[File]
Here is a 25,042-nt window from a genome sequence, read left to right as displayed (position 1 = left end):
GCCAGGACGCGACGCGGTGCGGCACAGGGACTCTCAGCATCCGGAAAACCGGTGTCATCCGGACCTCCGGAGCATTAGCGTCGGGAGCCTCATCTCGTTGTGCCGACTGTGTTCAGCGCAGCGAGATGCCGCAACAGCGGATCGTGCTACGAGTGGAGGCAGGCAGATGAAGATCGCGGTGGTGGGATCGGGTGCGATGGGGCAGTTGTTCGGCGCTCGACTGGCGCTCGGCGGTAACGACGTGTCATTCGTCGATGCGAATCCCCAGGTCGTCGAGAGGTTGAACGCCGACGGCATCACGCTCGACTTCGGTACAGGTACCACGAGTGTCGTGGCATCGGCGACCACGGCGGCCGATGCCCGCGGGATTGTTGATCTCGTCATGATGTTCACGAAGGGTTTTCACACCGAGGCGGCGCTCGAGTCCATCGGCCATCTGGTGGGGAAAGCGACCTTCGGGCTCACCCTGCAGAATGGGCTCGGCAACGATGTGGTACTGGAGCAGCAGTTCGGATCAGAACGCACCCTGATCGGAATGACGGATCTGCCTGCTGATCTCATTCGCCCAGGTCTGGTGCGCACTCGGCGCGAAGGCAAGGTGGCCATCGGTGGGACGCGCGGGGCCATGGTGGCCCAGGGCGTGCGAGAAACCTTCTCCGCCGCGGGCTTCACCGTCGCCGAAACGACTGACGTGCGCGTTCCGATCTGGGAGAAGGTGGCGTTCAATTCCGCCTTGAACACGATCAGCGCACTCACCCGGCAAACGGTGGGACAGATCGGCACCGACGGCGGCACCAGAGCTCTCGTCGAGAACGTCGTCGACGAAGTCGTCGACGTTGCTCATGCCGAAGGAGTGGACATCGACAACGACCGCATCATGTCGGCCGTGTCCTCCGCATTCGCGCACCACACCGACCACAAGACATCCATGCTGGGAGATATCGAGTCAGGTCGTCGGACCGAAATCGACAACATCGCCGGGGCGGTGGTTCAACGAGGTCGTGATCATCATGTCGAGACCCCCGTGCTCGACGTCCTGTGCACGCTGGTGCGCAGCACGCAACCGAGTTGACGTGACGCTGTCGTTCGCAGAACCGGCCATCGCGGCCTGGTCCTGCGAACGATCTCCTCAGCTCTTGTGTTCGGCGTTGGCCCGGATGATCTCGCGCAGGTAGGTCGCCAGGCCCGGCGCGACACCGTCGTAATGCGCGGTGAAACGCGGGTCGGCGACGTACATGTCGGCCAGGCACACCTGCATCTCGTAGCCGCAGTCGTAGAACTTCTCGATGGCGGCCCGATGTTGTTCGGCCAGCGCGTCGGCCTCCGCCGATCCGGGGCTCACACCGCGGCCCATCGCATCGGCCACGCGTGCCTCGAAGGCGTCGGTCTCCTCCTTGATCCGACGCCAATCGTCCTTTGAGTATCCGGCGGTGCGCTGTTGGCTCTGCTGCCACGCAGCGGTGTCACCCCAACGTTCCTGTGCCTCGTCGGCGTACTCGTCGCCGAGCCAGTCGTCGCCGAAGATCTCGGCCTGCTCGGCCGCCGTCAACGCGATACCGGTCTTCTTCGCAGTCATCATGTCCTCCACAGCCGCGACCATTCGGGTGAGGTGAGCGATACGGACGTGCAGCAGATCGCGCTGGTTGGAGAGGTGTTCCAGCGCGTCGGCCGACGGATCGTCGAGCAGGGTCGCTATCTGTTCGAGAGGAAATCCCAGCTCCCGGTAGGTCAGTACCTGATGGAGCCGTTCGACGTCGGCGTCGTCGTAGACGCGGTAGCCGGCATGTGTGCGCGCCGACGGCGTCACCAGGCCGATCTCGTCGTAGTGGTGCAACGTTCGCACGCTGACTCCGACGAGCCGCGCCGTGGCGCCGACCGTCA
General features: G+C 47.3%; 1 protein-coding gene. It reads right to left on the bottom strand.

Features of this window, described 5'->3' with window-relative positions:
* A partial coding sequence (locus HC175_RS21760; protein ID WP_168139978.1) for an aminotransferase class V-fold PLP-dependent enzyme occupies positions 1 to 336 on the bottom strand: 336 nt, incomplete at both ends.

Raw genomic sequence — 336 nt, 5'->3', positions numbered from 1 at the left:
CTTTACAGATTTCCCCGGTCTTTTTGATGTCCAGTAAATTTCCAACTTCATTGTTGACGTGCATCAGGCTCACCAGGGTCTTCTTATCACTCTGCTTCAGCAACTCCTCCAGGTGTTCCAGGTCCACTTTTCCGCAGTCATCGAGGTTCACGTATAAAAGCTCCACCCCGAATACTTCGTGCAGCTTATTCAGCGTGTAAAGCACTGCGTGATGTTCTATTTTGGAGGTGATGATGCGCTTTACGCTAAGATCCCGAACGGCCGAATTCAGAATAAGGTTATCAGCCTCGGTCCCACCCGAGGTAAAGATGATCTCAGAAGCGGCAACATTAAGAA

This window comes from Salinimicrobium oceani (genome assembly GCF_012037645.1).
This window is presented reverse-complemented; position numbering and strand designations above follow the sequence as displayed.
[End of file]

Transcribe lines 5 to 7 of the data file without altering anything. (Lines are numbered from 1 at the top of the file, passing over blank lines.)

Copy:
* A partial coding sequence (locus HC175_RS21760; protein ID WP_168139978.1) for an aminotransferase class V-fold PLP-dependent enzyme occupies positions 1 to 336 on the bottom strand: 336 nt, incomplete at both ends.

Raw genomic sequence — 336 nt, 5'->3', positions numbered from 1 at the left:
CTTTACAGATTTCCCCGGTCTTTTTGATGTCCAGTAAATTTCCAACTTCATTGTTGACGTGCATCAGGCTCACCAGGGTCTTCTTATCACTCTGCTTCAGCAACTCCTCCAGGTGTTCCAGGTCCACTTTTCCGCAGTCATCGAGGTTCACGTATAAAAGCTCCACCCCGAATACTTCGTGCAGCTTATTCAGCGTGTAAAGCACTGCGTGATGTTCTATTTTGGAGGTGATGATGCGCTTTACGCTAAGATCCCGAACGGCCGAATTCAGAATAAGGTTATCAGCCTCGGTCCCACCCGAGGTAAAGATGATCTCAGAAGCGGCAACATTAAGAA